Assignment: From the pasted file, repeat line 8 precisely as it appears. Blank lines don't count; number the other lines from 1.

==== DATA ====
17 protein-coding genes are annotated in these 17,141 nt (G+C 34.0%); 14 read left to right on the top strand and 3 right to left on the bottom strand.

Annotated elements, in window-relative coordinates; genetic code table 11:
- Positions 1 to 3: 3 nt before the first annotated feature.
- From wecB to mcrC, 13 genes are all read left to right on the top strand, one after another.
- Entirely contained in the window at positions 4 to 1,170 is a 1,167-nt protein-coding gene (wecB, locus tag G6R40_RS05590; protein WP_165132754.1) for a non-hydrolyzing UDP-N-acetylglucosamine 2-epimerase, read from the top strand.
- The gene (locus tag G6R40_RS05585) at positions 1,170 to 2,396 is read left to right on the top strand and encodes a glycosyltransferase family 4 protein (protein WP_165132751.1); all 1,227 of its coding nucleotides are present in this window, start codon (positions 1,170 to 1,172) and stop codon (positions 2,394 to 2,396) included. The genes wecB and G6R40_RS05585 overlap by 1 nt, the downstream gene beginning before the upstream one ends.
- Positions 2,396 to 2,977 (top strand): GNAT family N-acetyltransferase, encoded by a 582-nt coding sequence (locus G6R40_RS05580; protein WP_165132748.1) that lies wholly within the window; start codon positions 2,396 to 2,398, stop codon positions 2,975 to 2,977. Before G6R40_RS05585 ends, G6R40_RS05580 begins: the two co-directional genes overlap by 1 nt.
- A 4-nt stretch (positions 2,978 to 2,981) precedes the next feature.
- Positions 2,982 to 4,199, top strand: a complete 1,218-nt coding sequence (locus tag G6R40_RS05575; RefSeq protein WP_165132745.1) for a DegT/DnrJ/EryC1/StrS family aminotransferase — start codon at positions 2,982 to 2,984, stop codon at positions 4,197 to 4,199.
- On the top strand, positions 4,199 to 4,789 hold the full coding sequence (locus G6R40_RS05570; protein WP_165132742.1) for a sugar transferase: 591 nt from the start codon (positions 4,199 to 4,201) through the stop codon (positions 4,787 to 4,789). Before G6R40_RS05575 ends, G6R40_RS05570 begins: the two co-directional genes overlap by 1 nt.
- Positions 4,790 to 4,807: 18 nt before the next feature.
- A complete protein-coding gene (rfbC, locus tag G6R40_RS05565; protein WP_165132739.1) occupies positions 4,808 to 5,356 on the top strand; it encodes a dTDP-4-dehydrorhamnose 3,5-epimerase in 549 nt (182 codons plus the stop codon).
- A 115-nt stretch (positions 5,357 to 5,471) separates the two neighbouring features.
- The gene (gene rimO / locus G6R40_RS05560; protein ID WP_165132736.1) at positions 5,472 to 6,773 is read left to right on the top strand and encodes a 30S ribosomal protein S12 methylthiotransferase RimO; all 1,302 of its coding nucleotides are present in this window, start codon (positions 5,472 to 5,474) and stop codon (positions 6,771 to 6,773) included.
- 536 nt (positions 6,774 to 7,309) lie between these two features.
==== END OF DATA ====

- A 4-nt stretch (positions 2,978 to 2,981) precedes the next feature.